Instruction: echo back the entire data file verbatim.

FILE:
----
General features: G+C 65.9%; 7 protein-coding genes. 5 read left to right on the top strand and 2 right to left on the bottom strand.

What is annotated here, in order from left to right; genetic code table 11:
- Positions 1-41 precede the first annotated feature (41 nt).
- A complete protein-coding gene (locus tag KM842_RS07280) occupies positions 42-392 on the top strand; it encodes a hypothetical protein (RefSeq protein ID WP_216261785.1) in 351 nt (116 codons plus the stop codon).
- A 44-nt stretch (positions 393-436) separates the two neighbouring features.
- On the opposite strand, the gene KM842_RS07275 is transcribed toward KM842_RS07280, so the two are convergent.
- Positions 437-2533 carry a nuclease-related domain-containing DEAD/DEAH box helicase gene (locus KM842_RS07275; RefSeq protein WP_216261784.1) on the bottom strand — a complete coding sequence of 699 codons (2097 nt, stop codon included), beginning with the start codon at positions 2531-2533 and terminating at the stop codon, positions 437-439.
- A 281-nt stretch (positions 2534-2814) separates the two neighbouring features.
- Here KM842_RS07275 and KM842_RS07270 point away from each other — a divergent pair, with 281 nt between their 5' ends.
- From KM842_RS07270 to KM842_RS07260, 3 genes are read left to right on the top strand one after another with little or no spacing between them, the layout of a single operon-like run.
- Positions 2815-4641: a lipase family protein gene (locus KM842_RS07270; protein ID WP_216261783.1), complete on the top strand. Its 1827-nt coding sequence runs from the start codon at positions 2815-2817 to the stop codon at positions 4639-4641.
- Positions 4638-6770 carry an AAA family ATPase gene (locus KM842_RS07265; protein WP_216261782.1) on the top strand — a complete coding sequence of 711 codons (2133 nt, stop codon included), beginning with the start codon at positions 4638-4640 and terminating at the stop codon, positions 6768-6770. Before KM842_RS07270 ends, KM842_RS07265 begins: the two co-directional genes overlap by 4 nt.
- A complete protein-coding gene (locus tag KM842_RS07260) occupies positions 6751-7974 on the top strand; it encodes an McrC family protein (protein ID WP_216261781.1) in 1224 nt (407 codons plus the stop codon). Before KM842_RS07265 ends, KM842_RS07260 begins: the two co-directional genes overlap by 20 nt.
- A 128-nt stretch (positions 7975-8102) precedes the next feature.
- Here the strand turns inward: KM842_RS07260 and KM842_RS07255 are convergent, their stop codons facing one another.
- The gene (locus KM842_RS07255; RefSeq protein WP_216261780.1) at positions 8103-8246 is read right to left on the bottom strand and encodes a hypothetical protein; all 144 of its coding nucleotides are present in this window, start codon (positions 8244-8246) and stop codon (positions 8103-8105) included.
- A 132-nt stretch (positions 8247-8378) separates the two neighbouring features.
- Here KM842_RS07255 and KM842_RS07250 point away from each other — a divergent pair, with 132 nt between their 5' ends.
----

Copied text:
General features: G+C 65.9%; 7 protein-coding genes. 5 read left to right on the top strand and 2 right to left on the bottom strand.

What is annotated here, in order from left to right; genetic code table 11:
- Positions 1-41 precede the first annotated feature (41 nt).
- A complete protein-coding gene (locus tag KM842_RS07280) occupies positions 42-392 on the top strand; it encodes a hypothetical protein (RefSeq protein ID WP_216261785.1) in 351 nt (116 codons plus the stop codon).
- A 44-nt stretch (positions 393-436) separates the two neighbouring features.
- On the opposite strand, the gene KM842_RS07275 is transcribed toward KM842_RS07280, so the two are convergent.
- Positions 437-2533 carry a nuclease-related domain-containing DEAD/DEAH box helicase gene (locus KM842_RS07275; RefSeq protein WP_216261784.1) on the bottom strand — a complete coding sequence of 699 codons (2097 nt, stop codon included), beginning with the start codon at positions 2531-2533 and terminating at the stop codon, positions 437-439.
- A 281-nt stretch (positions 2534-2814) separates the two neighbouring features.
- Here KM842_RS07275 and KM842_RS07270 point away from each other — a divergent pair, with 281 nt between their 5' ends.
- From KM842_RS07270 to KM842_RS07260, 3 genes are read left to right on the top strand one after another with little or no spacing between them, the layout of a single operon-like run.
- Positions 2815-4641: a lipase family protein gene (locus KM842_RS07270; protein ID WP_216261783.1), complete on the top strand. Its 1827-nt coding sequence runs from the start codon at positions 2815-2817 to the stop codon at positions 4639-4641.
- Positions 4638-6770 carry an AAA family ATPase gene (locus KM842_RS07265; protein WP_216261782.1) on the top strand — a complete coding sequence of 711 codons (2133 nt, stop codon included), beginning with the start codon at positions 4638-4640 and terminating at the stop codon, positions 6768-6770. Before KM842_RS07270 ends, KM842_RS07265 begins: the two co-directional genes overlap by 4 nt.
- A complete protein-coding gene (locus tag KM842_RS07260) occupies positions 6751-7974 on the top strand; it encodes an McrC family protein (protein ID WP_216261781.1) in 1224 nt (407 codons plus the stop codon). Before KM842_RS07265 ends, KM842_RS07260 begins: the two co-directional genes overlap by 20 nt.
- A 128-nt stretch (positions 7975-8102) precedes the next feature.
- Here the strand turns inward: KM842_RS07260 and KM842_RS07255 are convergent, their stop codons facing one another.
- The gene (locus KM842_RS07255; RefSeq protein WP_216261780.1) at positions 8103-8246 is read right to left on the bottom strand and encodes a hypothetical protein; all 144 of its coding nucleotides are present in this window, start codon (positions 8244-8246) and stop codon (positions 8103-8105) included.
- A 132-nt stretch (positions 8247-8378) separates the two neighbouring features.
- Here KM842_RS07255 and KM842_RS07250 point away from each other — a divergent pair, with 132 nt between their 5' ends.